Musings /// The End Of Summer ::: A Personal Note With A Nashville Playlist

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*A Personal Note with a Nashville Playlist*

What happens to a city in the summer? Perhaps, no matter how much distance expands between my life of endless days and the rigor mortis of academia, I will always see September as the mark of a new year. It is in September that excitement for structure and a slew of new goals reemerges, to quiet the banter of uncertainty.

In the summer, we purge. New thought patterns, strategic goal setting, and fine-tuned practices melt from our consciousness; we become puddles of sludge, exposing the loose ends of chaos that pricked up from the fibers of our skin during the last three seasons, brought to the surface by a blazing sun and an oppressive heat. We evaporate.

This summer I evaporated in Seattle to chase after my chaos. For me, Seattle is a utopia that appears exquisite and untouched as a dot on a map, but its actual existence plays out like the end of an asymptote, always edging in on euphoria, but never quite touching the line. I escaped from the south for a brief moment of summer, to purge a beautiful and delicate love that I thought existed in this northwestern city. In reality, its brilliance lived comfortably within my own mind- if it is to be brilliant, it is only if we feed it properly, with an adequate dose of illusion and excuse. So I went to Seattle, to manifest this illusory love for a Norwegian musician, and I killed it, valiantly, realizing the truth to be an inimitable David against the Goliath of my sickly imaginative brain.

One evening I spent there, a young girl with a pixie haircut and thin lips that curled upwards handed me half a rose. “Because half of your heart belongs in Seattle,” she smiled, dropping the pedals into the cup of my hand.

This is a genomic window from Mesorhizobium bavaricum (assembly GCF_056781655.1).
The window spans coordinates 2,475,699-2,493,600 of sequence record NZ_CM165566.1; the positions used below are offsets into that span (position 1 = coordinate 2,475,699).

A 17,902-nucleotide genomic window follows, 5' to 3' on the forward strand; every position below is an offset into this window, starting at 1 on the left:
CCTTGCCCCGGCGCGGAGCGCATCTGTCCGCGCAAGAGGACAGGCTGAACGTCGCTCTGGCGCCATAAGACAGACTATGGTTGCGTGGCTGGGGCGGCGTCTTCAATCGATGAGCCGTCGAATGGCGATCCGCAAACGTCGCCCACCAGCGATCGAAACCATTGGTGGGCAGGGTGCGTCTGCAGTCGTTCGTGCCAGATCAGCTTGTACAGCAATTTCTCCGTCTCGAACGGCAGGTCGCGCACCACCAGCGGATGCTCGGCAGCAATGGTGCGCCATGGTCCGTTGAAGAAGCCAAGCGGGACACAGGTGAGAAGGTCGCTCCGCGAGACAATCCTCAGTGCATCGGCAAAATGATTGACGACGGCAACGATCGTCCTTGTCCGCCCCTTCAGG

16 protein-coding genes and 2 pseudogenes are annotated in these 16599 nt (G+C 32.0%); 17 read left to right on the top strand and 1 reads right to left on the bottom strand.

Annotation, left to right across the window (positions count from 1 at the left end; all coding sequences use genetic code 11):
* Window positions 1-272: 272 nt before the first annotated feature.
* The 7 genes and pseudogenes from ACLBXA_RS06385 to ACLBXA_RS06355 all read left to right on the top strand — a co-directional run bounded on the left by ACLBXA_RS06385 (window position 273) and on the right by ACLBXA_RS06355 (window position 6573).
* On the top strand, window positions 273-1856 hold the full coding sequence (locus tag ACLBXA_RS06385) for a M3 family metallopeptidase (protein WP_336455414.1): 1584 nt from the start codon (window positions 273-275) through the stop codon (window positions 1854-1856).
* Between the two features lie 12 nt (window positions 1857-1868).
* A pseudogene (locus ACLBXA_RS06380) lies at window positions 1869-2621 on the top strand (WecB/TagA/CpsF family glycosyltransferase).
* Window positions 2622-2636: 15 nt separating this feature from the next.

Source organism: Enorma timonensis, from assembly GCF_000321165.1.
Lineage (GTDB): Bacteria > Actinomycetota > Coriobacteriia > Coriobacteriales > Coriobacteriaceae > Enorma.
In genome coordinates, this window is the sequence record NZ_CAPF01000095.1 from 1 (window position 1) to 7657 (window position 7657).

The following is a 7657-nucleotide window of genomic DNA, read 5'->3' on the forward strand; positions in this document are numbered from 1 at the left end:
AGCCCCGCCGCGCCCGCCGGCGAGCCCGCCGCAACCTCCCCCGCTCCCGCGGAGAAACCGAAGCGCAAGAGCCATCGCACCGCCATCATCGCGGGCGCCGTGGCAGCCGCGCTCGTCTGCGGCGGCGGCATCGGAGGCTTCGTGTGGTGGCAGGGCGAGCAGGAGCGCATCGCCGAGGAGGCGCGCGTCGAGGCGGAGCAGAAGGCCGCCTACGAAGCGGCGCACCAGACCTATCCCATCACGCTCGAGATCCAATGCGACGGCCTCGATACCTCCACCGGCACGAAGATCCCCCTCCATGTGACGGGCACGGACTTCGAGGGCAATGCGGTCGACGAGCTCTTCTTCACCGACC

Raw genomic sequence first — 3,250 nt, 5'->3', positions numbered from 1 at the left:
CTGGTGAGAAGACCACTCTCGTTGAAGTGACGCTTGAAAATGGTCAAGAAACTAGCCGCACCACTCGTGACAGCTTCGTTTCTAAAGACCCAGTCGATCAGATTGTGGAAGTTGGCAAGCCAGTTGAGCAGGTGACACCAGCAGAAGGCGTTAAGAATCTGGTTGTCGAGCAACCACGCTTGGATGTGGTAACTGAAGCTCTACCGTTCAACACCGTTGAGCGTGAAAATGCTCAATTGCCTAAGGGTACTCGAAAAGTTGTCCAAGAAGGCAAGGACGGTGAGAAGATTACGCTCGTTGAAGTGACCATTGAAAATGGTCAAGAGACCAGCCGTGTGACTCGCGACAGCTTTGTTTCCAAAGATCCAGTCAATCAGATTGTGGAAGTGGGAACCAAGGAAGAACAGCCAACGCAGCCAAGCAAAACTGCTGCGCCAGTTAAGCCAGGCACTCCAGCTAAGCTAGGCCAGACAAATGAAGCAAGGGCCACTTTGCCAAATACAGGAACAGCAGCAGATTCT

Later that night, buzzed from coffee and infatuation, I found myself hobnobbing with locals in the green room of a Capitol Hill venue. The party was sponsored by a startup company that aims to make medical and recreational marijuana more readily accessible to the public. I sat in observation and a pool of gin and tonic, while one man reeled through photos of his cruise to Alaska, and another spoke excitedly of the profit margins and business goals in this foray into the great state of venture capitalism.

Moments later I was ushered into the bean room of a café, where my conjectured love was playing a midnight show; golden candelabras squatted blissfully across long clothed tables, with two hundred or so rainbow-eyed, tattooed people bowing to their grandiosity. It felt heavenly. This was my surreal dream, the closest I would get to the fantastical asymptote’s end, with rivers of fine wine on all sides of me and a host of people whose names I would never know. Not unlike a dream, I stood entirely unrecognized, ghostly, tasting the potent sweetness of anonymity while I foolishly watched the audience applaud the made-up man on stage.

And not unlike a dream, the rampant applause turned into desperate screams; a rainbow-eyed man fell to the floor, convulsing with seizures and gasping for air. Sirens wailed. Feet scuffled and chairs screeched, making room for evacuation. I found the tall made-up man with the cello strapped to his back in the heavy murmurs that crowded the street, and I held him, for one infinite moment of bliss.

Just minutes later, I was squatting atop the waste leftover from a block party, wrapped in a homeless man’s blanket, listening to a crack dealer spout theories on God As An Alien as he casually massaged the gun in his pocket and interspersed tragic lines on love. I looked wistfully over at the made-up man for protection, but he was consumed by his own dream, played out on the church steps between cello strings, an audience of two strung out lovers calmed by the sounds. I felt resentful, that at 1 AM in a park strewn with drugs and litter, the lovers, the dealers, and the party goers who could feel the last tweak of vibrations roll from the cello strings far down the hill, had all fallen in love with the made-up man too.

On a Tuesday afternoon, I was driving through Seattle with an old friend, heading toward the peak of a sunny day’s Mount Rainier. I wanted a cigarette. As I stepped out of the car and reached for my light, I looked to my left; there was the strung-out lover, as skinny and faded as he had seemed in the park. He didn’t see me. Instead, he squinted from the irrepressible light, climbing uphill, as the sweltering heat melted his dreams.

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